After three months of no story writing at age seventeen, I was rather proud of myself. I was recovering my spirits, and it seemed that I'd left behind my foolishness for good. At that time, I had a checkout job at a New World supermarket. One Saturday night, my supervisor sent me down to clean checkouts fourteen and fifteen. After I'd filled the bucket and started scrubbing, something really weird happened. My mind was completely blank (which unfortunately isn't uncommon with me) and then I saw Rafen in my head. I heard someone shouting his slave number: "Two-three-seven!" And then the whole first half of the book, as it is now written, flashed through my mind in about half a minute - everything, including a slaves' revolution. I paused.
Don't be stupid, I thought.
But I really couldn't help being stupid this time. So I grabbed a whole lot of old receipts and signature slips and started writing on them - just rough ideas so that I could remember this epiphany, because I had never visualised the first half of this book like this. Previously, I had devoted very little time to Rafen's slave life. But suddenly it seemed appropriate, and intensely symbolic to me. Not symbolic of my checkout job, mind you. However, it has occurred to me later on that it was very ironic I had the idea of extending the slave labour section of the book while cleaning checkouts.
I didn't have a lot of time at this stage, because I was seventeen, preparing to finish school and enter university. Hence, my only available time was on Saturday afternoons, for about an hour before I headed off to work. Accordingly, the following week I began rewriting Rafen for the fifth time. I looked at the blank white screen. And then I said to myself: "Stuff this. I don't care what anyone thinks." And I began, writing more honestly than I've ever written in my life.
A year later, I was finished. Without telling anyone, I paid five hundred dollars to get the book manuscript assessed. The result was a much better novel. By this time, my writing was ready for the assessment. The writer I chose to help me was Tina Shaw, a New Zealand novelist, who was impressed with my writing style but let down by the second half of the book. In response to her advice, I did my best to find that place I had when I was cleaning the checkout, and I imagined up the climax anew. This time, I allowed the Lashki Mirah, my villain, to come in and attack whoever he liked. The result was that my protagonist fought back, and it was rather thrilling for me to watch it all come together. As an author, I write for much the same reason as a reader reads: to find out what happens next. The main difference is that I get to find it out first, and my experience is a rich and spiritual one, as a result.
After the manuscript assessment (without telling anyone again), I started submitting to literary agents. My goal was not to let anyone find out that I was writing again, but that's rather hard, as the writer disease is an obvious one, with symptoms such as perpetual muttering, frantic typing, glazed eyeballs, intense coffee drinking, and so on. However, no one found out that I was submitting to literary agents until one in Spain showed some interest. I mentioned it to my sister in passing, and she spilled the beans. While my family was still bewildered, Pontas International Literary and Film Agency (the same agency that championed Jonas Jonasson for a while, and still works with Alan Duff) offered me a contract. After my Dad and I went over the contract together, and he gave me some more much needed advice, I signed it. At age eighteen, I was their youngest ever client. Over a two year period, Pontas submitted Rafen to numerous large publishing houses all over the world. What I didn't realise was that there was (or is) an acceptable formula for YA fantasy novels these days. And my book didn't fit that marketable formula. The plot was too complex and the project itself too sprawling and large for any of the large publishing houses to take on. They wanted something that was guaranteed to work. And let's be honest: epic fantasy seldom works any more these days. Lord of the Rings was clearly a miracle.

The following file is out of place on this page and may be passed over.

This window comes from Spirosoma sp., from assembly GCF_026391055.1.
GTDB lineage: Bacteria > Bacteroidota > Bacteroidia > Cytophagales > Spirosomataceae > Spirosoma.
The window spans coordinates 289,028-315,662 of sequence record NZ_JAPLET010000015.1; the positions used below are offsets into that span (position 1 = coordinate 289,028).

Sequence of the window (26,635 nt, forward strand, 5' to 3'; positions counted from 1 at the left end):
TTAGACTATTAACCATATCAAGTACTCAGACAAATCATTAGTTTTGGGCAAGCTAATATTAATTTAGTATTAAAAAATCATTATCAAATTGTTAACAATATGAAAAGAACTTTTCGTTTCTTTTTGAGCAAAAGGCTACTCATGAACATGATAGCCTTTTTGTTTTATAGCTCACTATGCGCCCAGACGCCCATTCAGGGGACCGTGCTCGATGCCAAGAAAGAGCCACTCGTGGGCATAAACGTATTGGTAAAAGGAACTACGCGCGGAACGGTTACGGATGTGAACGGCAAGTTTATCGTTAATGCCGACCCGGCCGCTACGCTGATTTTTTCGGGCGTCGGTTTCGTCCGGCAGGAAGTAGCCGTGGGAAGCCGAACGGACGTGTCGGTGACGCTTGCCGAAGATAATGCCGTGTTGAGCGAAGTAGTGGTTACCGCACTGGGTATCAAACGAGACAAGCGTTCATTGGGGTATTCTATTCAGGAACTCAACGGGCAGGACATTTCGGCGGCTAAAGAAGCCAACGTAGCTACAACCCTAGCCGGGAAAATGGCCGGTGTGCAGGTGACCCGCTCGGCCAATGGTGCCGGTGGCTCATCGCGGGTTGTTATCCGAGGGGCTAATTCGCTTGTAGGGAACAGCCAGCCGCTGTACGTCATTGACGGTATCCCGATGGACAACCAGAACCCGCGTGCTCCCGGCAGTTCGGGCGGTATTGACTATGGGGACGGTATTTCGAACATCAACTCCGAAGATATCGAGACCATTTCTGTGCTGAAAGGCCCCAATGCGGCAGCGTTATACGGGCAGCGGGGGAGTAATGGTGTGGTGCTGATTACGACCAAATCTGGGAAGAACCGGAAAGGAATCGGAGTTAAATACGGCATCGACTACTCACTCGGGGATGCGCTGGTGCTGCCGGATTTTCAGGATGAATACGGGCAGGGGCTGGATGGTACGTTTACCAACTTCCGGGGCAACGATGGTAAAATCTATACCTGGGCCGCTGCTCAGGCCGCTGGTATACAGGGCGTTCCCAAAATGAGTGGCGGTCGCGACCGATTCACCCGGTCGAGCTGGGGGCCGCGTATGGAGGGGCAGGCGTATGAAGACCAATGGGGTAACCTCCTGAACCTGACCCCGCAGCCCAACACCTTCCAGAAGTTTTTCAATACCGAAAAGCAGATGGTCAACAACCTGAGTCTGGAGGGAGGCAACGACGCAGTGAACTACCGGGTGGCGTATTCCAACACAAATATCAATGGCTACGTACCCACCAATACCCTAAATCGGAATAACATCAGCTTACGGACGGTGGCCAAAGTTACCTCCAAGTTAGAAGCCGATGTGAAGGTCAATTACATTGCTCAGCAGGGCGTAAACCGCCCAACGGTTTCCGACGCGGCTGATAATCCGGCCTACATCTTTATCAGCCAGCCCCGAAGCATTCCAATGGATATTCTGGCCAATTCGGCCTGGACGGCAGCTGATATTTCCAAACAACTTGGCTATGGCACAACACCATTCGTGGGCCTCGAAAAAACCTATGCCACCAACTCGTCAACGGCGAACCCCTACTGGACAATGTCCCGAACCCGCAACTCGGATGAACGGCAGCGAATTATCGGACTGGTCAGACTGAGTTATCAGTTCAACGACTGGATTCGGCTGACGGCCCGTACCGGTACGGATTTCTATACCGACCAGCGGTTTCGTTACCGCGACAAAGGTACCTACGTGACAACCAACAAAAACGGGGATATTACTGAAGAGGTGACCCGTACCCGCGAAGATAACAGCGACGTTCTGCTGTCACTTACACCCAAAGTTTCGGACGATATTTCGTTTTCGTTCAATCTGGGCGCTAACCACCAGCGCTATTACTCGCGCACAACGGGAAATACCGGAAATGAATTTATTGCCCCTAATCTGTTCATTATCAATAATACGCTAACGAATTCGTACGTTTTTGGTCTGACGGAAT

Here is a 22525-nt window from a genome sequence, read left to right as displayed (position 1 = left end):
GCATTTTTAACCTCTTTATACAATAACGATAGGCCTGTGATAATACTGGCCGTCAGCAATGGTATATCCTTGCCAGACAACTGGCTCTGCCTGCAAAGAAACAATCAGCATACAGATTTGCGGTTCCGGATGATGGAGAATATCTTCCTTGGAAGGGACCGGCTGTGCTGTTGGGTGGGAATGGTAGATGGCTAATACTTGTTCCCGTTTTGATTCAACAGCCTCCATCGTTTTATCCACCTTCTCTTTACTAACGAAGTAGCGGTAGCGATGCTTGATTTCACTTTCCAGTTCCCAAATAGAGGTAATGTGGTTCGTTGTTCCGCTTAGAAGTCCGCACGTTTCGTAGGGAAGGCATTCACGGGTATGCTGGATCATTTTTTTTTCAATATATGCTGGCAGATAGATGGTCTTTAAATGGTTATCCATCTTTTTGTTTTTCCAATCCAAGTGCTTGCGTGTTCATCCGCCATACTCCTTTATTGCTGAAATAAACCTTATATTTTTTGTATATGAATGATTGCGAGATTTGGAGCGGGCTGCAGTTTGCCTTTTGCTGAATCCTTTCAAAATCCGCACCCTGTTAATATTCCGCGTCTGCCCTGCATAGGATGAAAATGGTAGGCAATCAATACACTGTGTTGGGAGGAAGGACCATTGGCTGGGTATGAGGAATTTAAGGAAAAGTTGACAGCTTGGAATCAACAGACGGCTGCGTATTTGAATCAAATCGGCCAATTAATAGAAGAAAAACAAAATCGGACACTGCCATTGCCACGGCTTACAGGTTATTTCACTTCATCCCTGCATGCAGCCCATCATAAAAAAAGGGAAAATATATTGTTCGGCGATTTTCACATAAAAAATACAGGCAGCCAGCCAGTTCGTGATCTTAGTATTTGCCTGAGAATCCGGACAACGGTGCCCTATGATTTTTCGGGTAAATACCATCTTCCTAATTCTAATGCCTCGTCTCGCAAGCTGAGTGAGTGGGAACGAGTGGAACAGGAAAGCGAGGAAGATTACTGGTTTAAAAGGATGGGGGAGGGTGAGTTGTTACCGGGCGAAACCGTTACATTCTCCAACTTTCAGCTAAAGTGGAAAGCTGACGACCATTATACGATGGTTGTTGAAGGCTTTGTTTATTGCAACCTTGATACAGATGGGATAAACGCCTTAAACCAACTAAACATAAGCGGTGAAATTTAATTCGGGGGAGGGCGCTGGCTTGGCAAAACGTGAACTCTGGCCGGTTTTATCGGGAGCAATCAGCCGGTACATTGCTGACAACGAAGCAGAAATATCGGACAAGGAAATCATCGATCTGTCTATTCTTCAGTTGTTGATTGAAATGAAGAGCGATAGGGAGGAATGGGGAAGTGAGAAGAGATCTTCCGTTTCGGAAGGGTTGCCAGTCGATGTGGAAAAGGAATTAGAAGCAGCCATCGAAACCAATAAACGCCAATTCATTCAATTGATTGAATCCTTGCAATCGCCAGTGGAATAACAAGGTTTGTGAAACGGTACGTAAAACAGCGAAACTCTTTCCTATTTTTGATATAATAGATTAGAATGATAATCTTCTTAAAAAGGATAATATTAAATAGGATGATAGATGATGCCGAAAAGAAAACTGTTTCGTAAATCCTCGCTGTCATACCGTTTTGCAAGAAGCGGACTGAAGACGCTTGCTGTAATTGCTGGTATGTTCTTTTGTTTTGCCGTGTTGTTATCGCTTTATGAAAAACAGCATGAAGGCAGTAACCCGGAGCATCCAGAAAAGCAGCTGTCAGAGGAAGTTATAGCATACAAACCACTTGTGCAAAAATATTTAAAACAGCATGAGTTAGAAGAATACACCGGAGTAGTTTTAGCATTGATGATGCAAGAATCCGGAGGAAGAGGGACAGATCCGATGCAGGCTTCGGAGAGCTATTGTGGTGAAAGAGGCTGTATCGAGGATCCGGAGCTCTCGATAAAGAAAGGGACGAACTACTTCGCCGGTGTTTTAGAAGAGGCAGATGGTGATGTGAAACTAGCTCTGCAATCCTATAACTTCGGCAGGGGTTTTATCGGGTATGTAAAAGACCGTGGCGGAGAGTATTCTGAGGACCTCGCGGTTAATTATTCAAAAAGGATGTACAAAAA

I was thrilled to be let off the hook with submitting my book to publishers. But I wasn't thrilled to get all the rejections, and after two years, I was seriously considering self-publishing and marketing the book myself. I had written the next four books during that time, and I had come to the realisation that I had gone too far to go back. There was no giving up now. Just when Pontas decided collaborating with me wasn't working out (even though they still really loved the project), Permuted Press made a multi-book offer. Pontas left me to pursue that option, and I did. Two years on, here I am, a paid author, with the release date of her first book imminent.
Part of me fears that the first half of the series won't do well enough for me to get a contract for the next three books. But then part of me doesn't worry. I could always self-publish, I suppose. And even then, I know that Someone's looking out for me. The whole journey of The Fledgling Account has been one of prayer. When things went really bad, I handed it to God, because I knew I couldn't do it on my own. I remember praying about Pontas, when I wasn't sure a contract was going to come through. This amazing sense of peace came over me, and I was suddenly full of joy, because I knew everything was going to be all right. For me, the story behind Rafen has been a miracle. And even if nothing comes of all this, I'll still be standing there in wonder, because in the end, I got there at twenty-two - and not on my own strength, but on Someone else's. It's the biggest and best cheat ever.
But I will admit, I am praying that the story has really only just begun here.
Rafen is now on preorder as an e-book. The paperback will be available from the eighteenth of August onward.